Forging A New Relationship–Foulkeways At Gwynedd
For the last 10 weeks, Foulkeways at Gwynedd, a Continuing Care Retirement Community (CCRC) located in Gwynedd, Pennsylvania, has been partnering with Drexel University’s School of Nursing to provide hands-on training to 16 students. The students are training in Gerontology, which is the study of social, biological and psychological aspects of aging. Two groups, comprised of eight students each, have been spending one day a week working with the residents in Foulkeways Skilled Nursing Care Facility, Gwynedd House.
Foulkeways is the recent recipient of the Pennsylvania Department of Health’s newly created, 2012 Excellence in Health Care Compliance Award. The community is also the first Quaker CCRC in the country and was one of the first CCRCs in Pennsylvania when it opened in 1967.
Some of the students participating in the Foulkeways partnership are enrolled in Drexel’s Accelerated Career Entry (ACE) Program. This program is open to candidates who have already earned a degree in another field of study. Students in the ACE Program complete their curriculum requirements in one full calendar year. Students enrolled inDrexel’s traditional, four-year Bachelor of Nursing Program are also represented in this new, innovative partnership. The ACE students will graduate this September, while students in the traditional program will graduate in 2013.
“All Drexel nursing students are required to complete their clinical practicum in a variety of specialties: Medical/Surgical, Pediatrics, Psychiatry and Gerontology, to name just a few,” notes Adjunct Clinical Professor, Maureen Hoban Kahn, MSN, RN, who serves as Drexel’s on-site program instructor. “The experiences at Foulkeways have influenced our students’ perceptions of working with the older population in a very positive way. They are being offered the opportunity to translate what they have learned in the classroom into a hands on experience, and are seeing what respect and genuine caring look like in a real life setting.”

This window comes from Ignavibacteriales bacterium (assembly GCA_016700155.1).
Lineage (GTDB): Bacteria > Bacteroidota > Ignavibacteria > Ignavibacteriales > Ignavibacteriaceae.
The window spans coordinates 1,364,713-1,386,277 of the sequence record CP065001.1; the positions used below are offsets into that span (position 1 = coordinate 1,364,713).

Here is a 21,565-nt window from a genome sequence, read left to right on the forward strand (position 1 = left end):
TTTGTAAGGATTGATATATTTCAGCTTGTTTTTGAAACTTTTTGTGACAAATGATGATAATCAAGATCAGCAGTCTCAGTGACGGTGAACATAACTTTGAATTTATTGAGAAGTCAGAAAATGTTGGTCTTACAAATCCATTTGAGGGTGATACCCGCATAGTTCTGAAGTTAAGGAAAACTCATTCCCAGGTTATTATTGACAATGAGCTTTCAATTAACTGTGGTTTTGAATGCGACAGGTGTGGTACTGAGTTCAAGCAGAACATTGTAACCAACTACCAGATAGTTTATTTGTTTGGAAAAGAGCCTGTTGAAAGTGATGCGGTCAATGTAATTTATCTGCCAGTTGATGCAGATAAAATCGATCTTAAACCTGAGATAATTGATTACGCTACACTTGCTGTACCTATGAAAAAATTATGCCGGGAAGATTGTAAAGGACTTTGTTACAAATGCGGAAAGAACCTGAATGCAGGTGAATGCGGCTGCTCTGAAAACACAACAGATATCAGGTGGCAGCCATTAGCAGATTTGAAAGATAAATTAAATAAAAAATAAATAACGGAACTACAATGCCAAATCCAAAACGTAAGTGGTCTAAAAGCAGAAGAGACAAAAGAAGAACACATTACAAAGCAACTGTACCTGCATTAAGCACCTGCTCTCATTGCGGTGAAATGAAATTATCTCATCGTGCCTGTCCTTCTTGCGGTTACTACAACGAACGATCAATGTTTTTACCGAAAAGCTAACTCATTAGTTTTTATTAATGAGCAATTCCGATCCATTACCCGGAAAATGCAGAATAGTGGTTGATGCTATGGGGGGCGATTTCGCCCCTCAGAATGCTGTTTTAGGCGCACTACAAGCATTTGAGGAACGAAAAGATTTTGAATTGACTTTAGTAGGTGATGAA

Each student was assigned to a single resident’s care at the start of the 10-week program. Additional residents were added to the students’ rosters as the weeks progressed. Students were responsible for on-going assessments; wound care; medication distribution and monitoring; and even end-of-life issues, such as hospice, as circumstances arose. Students were also responsible for developing creative Resident Care Plans, which have included pet therapy; music appreciation; and a newfound understanding and respect for the vitality, diversity and wisdom of aging adults.
“Our partnership with Foulkeways has allowed our students to enhance their skills in biology, psychology, communication and leadership, all the theories they have been studying, while interacting with compassion and attention to an older population,” explains Hoban Kahn. “Students have created care plans that have provided personalized attention focused on the whole individual, not just the frailer version of themselves residents are currently presenting.”
“One of our students arranged for a retired physician living in Gwynedd House to conduct several lectures to the group on Pulmonary Medicine, his life-long specialty,” Hoban Kahn adds. “Other care plans have uncovered and reconnected residents with hobbies and passions such as poetry and music. Students have organized informal piano concerts and shared poetry readings, performed by the residents in their care, much to the delight of both the performers and the listeners. The students even convinced me to bring my therapy dog, Scruffy, to Gwynedd House, where residents graciously accepted his impromptu visits to their private rooms and sitting areas.”
“This has been an amazing journey,” ACE student nurses Jeremy Schwartz and James Studzinski agree. Jeremy had already obtained a degree in Psychology and was working as a Health Insurance Administrator when he realized he “wanted to be on the other side of medicine to find more meaning in work.” He described his experience at Foulkeways as incredible. “The level of care and the genuine compassion and respect we see at Foulkeways has re-defined my standards for Geriatric caregivers. This experience has exceeded my expectations. “